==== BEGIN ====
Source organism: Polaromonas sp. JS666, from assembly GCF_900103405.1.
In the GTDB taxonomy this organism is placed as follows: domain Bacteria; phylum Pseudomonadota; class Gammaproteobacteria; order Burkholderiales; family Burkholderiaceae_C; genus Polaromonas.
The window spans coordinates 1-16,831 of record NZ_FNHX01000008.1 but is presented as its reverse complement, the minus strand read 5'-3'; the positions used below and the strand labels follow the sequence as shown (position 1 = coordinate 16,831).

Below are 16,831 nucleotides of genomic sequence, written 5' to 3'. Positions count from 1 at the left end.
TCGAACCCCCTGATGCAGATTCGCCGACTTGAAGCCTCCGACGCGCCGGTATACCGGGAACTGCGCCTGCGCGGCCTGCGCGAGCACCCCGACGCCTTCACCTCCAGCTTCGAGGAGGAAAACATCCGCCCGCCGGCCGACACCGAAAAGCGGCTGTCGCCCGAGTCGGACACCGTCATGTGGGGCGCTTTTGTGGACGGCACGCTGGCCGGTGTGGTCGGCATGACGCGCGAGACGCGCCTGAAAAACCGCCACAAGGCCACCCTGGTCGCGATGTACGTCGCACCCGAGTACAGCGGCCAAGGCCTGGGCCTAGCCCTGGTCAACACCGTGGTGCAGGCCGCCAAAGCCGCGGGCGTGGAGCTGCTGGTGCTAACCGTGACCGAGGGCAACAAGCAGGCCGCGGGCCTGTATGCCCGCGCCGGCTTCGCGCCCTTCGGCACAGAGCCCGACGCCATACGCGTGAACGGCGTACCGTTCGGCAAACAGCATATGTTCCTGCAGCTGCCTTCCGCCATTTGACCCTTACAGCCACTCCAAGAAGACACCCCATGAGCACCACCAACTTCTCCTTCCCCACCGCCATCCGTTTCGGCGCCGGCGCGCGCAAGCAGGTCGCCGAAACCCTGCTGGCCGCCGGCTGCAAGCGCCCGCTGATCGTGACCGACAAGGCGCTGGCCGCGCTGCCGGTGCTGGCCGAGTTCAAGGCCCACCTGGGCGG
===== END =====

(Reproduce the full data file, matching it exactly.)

Source organism: Polaromonas sp. JS666, from assembly GCF_900103405.1.
In the GTDB taxonomy this organism is placed as follows: domain Bacteria; phylum Pseudomonadota; class Gammaproteobacteria; order Burkholderiales; family Burkholderiaceae_C; genus Polaromonas.
The window spans coordinates 1-16,831 of record NZ_FNHX01000008.1 but is presented as its reverse complement, the minus strand read 5'-3'; the positions used below and the strand labels follow the sequence as shown (position 1 = coordinate 16,831).

Below are 16,831 nucleotides of genomic sequence, written 5' to 3'. Positions count from 1 at the left end.
TCGAACCCCCTGATGCAGATTCGCCGACTTGAAGCCTCCGACGCGCCGGTATACCGGGAACTGCGCCTGCGCGGCCTGCGCGAGCACCCCGACGCCTTCACCTCCAGCTTCGAGGAGGAAAACATCCGCCCGCCGGCCGACACCGAAAAGCGGCTGTCGCCCGAGTCGGACACCGTCATGTGGGGCGCTTTTGTGGACGGCACGCTGGCCGGTGTGGTCGGCATGACGCGCGAGACGCGCCTGAAAAACCGCCACAAGGCCACCCTGGTCGCGATGTACGTCGCACCCGAGTACAGCGGCCAAGGCCTGGGCCTAGCCCTGGTCAACACCGTGGTGCAGGCCGCCAAAGCCGCGGGCGTGGAGCTGCTGGTGCTAACCGTGACCGAGGGCAACAAGCAGGCCGCGGGCCTGTATGCCCGCGCCGGCTTCGCGCCCTTCGGCACAGAGCCCGACGCCATACGCGTGAACGGCGTACCGTTCGGCAAACAGCATATGTTCCTGCAGCTGCCTTCCGCCATTTGACCCTTACAGCCACTCCAAGAAGACACCCCATGAGCACCACCAACTTCTCCTTCCCCACCGCCATCCGTTTCGGCGCCGGCGCGCGCAAGCAGGTCGCCGAAACCCTGCTGGCCGCCGGCTGCAAGCGCCCGCTGATCGTGACCGACAAGGCGCTGGCCGCGCTGCCGGTGCTGGCCGAGTTCAAGGCCCACCTGGGCGG